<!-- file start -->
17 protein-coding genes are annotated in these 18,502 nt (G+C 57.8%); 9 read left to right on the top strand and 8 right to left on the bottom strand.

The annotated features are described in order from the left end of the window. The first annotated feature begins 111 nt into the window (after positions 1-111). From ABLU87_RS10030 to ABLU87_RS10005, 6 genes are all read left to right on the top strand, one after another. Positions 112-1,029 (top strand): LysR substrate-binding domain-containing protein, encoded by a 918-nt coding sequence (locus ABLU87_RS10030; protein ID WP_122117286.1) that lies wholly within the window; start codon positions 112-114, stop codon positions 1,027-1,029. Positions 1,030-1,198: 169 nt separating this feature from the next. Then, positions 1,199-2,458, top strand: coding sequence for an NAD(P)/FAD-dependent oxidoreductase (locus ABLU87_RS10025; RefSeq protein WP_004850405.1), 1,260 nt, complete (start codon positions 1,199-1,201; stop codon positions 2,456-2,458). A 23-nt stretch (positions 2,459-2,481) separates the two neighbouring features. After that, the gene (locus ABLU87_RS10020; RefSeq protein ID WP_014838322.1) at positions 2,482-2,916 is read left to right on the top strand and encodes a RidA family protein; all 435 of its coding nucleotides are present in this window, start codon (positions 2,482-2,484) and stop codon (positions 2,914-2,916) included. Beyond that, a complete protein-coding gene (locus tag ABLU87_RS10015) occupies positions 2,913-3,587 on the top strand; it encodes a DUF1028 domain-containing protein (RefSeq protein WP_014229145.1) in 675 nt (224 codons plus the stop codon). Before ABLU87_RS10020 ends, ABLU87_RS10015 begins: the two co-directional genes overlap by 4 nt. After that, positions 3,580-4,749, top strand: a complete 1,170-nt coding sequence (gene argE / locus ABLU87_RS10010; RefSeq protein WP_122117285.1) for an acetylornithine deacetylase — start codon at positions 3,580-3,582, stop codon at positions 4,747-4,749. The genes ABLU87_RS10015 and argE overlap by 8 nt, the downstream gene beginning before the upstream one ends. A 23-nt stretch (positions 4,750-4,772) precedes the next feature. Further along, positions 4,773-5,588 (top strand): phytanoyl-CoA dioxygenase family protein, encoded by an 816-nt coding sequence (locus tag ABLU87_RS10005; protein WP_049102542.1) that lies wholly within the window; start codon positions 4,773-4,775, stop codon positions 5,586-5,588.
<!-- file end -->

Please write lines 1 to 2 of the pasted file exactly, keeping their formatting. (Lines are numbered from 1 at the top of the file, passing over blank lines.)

17 protein-coding genes are annotated in these 18,502 nt (G+C 57.8%); 9 read left to right on the top strand and 8 right to left on the bottom strand.

The annotated features are described in order from the left end of the window. The first annotated feature begins 111 nt into the window (after positions 1-111). From ABLU87_RS10030 to ABLU87_RS10005, 6 genes are all read left to right on the top strand, one after another. Positions 112-1,029 (top strand): LysR substrate-binding domain-containing protein, encoded by a 918-nt coding sequence (locus ABLU87_RS10030; protein ID WP_122117286.1) that lies wholly within the window; start codon positions 112-114, stop codon positions 1,027-1,029. Positions 1,030-1,198: 169 nt separating this feature from the next. Then, positions 1,199-2,458, top strand: coding sequence for an NAD(P)/FAD-dependent oxidoreductase (locus ABLU87_RS10025; RefSeq protein WP_004850405.1), 1,260 nt, complete (start codon positions 1,199-1,201; stop codon positions 2,456-2,458). A 23-nt stretch (positions 2,459-2,481) separates the two neighbouring features. After that, the gene (locus ABLU87_RS10020; RefSeq protein ID WP_014838322.1) at positions 2,482-2,916 is read left to right on the top strand and encodes a RidA family protein; all 435 of its coding nucleotides are present in this window, start codon (positions 2,482-2,484) and stop codon (positions 2,914-2,916) included. Beyond that, a complete protein-coding gene (locus tag ABLU87_RS10015) occupies positions 2,913-3,587 on the top strand; it encodes a DUF1028 domain-containing protein (RefSeq protein WP_014229145.1) in 675 nt (224 codons plus the stop codon). Before ABLU87_RS10020 ends, ABLU87_RS10015 begins: the two co-directional genes overlap by 4 nt. After that, positions 3,580-4,749, top strand: a complete 1,170-nt coding sequence (gene argE / locus ABLU87_RS10010; RefSeq protein WP_122117285.1) for an acetylornithine deacetylase — start codon at positions 3,580-3,582, stop codon at positions 4,747-4,749. The genes ABLU87_RS10015 and argE overlap by 8 nt, the downstream gene beginning before the upstream one ends. A 23-nt stretch (positions 4,750-4,772) precedes the next feature. Further along, positions 4,773-5,588 (top strand): phytanoyl-CoA dioxygenase family protein, encoded by an 816-nt coding sequence (locus tag ABLU87_RS10005; protein WP_049102542.1) that lies wholly within the window; start codon positions 4,773-4,775, stop codon positions 5,586-5,588.